The International Tobacco Growers Association (ITGA), a non-profit worldwide organisation representing millions of farmersâ€™ concerns, has accused drafters of new tobacco guidelines for lacking understanding on the cropâ€™s farming.
The World Health Organisationâ€™s Framework Convention on Tobacco Control (WHO-FCTC) has drafted new proposals which could come into force in November to regulate the growing of tobacco, a lifeline for more than 30 million farmers worldwide.
ITGA chief executive officer Antonio Abrunhosa, in latest comments published on their website, said the Conventionâ€™s current policy recommendations want to force millions of tobacco growers and labourers out of business through â€˜punitive measuresâ€™.
The measures include; banning minimum support prices and leaf auctions, restricting production of tobacco by regulating the seasons in which tobacco can be grown, reducing the area allocated for tobacco farming, banning financial or technical support for tobacco farmers and dismantling all bodies connecting growers with governments.
Abrunhosa argues that the Convention does not realise that there are no economically viable crop alternatives for tobacco farmers to grow.
â€œThey also refuse to acknowledge the seemingly obvious, artificial restrictions on tobacco farming will not solve the problem of tobacco consumption,â€ he said.
Abrunhosa said despite that the proposed actions will directly threaten the jobs and livelihoods of tobacco farmers and labourers, the WHO have refused to listen to the perspective of these growers when developing the guidelines.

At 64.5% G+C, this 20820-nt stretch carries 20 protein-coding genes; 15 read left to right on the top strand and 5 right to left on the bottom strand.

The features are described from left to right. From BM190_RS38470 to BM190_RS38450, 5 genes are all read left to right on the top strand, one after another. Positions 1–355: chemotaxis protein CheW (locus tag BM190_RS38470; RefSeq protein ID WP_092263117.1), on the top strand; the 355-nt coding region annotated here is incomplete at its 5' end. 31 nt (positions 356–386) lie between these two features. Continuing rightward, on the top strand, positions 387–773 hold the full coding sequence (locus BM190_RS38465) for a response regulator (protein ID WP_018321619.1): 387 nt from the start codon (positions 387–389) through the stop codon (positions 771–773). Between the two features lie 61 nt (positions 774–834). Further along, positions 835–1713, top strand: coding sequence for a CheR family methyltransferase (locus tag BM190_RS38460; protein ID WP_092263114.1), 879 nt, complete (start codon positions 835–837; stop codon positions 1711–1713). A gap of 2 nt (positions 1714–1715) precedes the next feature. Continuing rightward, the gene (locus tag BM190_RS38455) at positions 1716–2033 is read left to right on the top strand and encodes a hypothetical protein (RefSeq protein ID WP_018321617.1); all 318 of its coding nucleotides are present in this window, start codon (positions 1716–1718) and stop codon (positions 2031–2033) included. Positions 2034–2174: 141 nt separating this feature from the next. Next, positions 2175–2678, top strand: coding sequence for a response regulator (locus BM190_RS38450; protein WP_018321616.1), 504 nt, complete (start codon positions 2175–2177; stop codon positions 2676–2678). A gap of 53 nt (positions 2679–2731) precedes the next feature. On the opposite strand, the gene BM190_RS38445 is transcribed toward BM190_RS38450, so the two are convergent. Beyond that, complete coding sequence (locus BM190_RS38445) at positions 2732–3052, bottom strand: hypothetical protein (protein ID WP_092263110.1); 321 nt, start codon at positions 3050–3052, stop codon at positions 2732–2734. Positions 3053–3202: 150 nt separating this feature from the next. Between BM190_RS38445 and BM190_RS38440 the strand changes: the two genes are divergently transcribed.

When proposals come into force, Malawi just like many other tobacco growing countriesâ€™ economies could be in jeopardy.
In the case of Malawi where the leaf accounts for about 60 percent of the countryâ€™s foreign exchange earnings, contributes 13 percent to the national economy and supports millions directly or indirectly, the proposals could send the economy into a tailspin.
Tobacco Association of Malawi (Tama) chief executive officer Graham Kunimba last month said time has come for governments worldwide to act and oppose the â€˜draconian measuresâ€™.
He said tobacco is the only crop that guarantees an income for farmers; hence, the need to protect them.
Tobacco Control Commission (TCC) chief executive officer Dr Bruce Munthali told Business News that they are studying the proposals and will soon find the way forward.